UPU: Council of Administration 2003 Annual Meeting

December 2, 2003

Report on the annual Council of Administration session and concurrent meetings of the Postal Operations Council of the Universal Postal Union (UPU) in Bern, Switzerland, 10-24 October 2003

Released by the Bureau of International Organization Affairs
December 2, 2003


This report summarizes the decisions taken, discussions held and work accomplished at the annual session of the UPU's Council of Administration (CA) and concurrent meetings of the UPU's Postal Operations Council (POC). These meetings, attended by more than 600 government officials, postal managers and private sector organizations of over 100 countries, took place at the UPU headquarters in Bern, Switzerland from October 10 through 24. [Please note the glossary of abbreviations at the end of this report.]

In its most dramatic decision, the Council approved a resolution put forward by Japan that would require operators of extra-territorial offices of exchange (commonly known as "ETOEs") to obtain the approval of the national government before establishing such offices in the territory of another UPU member country.

The CA also endorsed plans for the next UPU plenipotentiary Congress, which will take place in Bucharest, Romania from September 15 through October 5 of next year. Among these was the designation of Edward E. Horgan, a retired U.S. Postal Service senior executive, as Doyen of Congress.

The Council endorsed a series of proposals for the Bucharest Congress, originally formulated by the High-Level Group formed at the Beijing Congress, to create the UPU's Consultative Committee. Under the proposals, the private sector members of the current Advisory Group would automatically become members of the Consultative Committee, once this entity is created by Congress. The proposals retained a provision that would allow Chairmen of CA and POC committees, working groups and project teams to exclude Consultative Committee members, on an exceptional basis, from meetings where sensitive issues are to be discussed. The U.S. delegation and private sector members of the Advisory Group expressed their concern that this provision might be abused, and serve as an excuse to exclude Consultative Committee members from UPU meetings where they have legitimate interests. This principle was already put to the test during the CA session when a private-sector member of the Advisory Group expressed strong interest in attending a meeting of the POC's "Support Group" on Customs issues. A compromise was reached under which the Advisory Group member attended only a portion of the meeting, but the resulting dialogue promised more openness for future such meetings.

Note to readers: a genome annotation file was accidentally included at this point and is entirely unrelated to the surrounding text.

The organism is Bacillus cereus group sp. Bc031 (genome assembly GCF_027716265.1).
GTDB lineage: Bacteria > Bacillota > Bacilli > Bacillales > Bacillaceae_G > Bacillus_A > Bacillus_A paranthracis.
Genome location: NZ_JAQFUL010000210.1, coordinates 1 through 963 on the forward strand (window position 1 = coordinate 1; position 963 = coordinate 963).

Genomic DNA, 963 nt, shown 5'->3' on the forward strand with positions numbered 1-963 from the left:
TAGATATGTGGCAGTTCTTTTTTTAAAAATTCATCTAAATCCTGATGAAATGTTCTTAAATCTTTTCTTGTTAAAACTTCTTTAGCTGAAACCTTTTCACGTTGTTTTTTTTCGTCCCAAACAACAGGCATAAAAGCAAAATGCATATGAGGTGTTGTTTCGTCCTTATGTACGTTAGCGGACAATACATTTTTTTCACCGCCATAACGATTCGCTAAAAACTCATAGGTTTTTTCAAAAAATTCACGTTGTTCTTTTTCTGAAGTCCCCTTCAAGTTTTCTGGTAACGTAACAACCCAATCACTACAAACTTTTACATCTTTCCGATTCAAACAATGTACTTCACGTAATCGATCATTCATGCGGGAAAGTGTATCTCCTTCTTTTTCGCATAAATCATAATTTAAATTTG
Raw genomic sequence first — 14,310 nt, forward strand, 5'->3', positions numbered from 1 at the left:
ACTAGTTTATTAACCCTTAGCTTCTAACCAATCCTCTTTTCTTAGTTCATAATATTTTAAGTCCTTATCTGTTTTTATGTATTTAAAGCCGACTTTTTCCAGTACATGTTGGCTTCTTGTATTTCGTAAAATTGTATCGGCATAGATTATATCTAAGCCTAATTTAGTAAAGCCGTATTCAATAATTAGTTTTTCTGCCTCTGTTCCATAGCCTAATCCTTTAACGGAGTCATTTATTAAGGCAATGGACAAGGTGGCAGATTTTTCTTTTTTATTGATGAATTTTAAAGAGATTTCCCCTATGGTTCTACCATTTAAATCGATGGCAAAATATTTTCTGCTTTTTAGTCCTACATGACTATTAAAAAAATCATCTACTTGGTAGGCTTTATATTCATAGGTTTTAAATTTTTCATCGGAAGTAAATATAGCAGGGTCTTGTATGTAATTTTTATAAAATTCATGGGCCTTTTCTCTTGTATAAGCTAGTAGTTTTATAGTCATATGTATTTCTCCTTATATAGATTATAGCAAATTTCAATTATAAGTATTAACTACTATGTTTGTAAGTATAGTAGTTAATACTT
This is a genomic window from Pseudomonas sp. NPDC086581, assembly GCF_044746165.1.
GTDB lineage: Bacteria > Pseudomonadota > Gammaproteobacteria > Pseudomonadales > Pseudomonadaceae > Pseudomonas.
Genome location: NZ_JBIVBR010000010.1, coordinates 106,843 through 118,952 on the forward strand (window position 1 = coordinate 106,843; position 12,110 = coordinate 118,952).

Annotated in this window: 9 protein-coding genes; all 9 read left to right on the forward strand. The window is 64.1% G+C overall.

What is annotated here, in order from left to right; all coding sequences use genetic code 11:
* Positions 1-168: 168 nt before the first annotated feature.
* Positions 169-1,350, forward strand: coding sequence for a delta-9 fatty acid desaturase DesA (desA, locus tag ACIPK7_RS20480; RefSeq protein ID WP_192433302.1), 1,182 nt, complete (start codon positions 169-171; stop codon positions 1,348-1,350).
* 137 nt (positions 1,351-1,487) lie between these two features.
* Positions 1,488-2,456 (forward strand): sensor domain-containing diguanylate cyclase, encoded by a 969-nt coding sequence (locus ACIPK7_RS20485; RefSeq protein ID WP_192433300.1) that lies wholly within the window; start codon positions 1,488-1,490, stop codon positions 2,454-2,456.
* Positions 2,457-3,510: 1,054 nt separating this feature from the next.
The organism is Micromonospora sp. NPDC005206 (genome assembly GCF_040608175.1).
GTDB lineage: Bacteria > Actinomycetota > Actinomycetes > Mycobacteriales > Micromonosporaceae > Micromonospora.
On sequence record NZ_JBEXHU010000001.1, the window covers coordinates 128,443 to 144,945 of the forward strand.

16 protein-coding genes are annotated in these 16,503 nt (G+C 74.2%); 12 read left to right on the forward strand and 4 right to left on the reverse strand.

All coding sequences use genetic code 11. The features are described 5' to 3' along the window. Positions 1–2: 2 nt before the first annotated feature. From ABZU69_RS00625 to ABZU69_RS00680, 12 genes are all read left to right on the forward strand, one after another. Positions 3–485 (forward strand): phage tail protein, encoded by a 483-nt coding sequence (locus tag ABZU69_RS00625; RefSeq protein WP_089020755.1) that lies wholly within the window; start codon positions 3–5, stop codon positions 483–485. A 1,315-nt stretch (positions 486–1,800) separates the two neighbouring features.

Separately, the U.S. signaled its interest to seek election at Bucharest as one of the three POC member countries to serve on the Consultative Committee. (Three CA member countries will also serve on the Consultative Committee; the U.S., though, will not be eligible for election to the CA at Bucharest.)

In the main, however, the subject of terminal dues dominated the proceedings in Bern.
The first week of the CA session featured a three-day Terminal Dues Workshop, followed by meetings of the Terminal Dues Action Group and its project teams. The primary focus of discussions centered on the eight proposals for the future terminal dues system to be decided at the Bucharest Congress. A "convergence group" had reduced eight original proposals into three "concept proposals" which were discussed in considerable detail. Since the results of the debate showed a slight tendency to support the second of these three concept proposals, an enlarged convergence group was instructed to use this "Concept 2" proposal as a platform for further work and to draw in the most positive elements of the two other concept proposals. Further deliberations took place during the second week at the CA Terminal Dues Project Team, responsible for the principles and policy aspects of terminal dues, as well as during the plenary meetings. In an intervention during the plenary session, the head of the U.S. delegation stressed the importance of adherence to the principles adopted for the future terminal dues system, and highlighted the need to strike the appropriate balance of different interests in order to establish a viable terminal dues system enabling all the posts of the world to provide efficient universal postal service to their customers.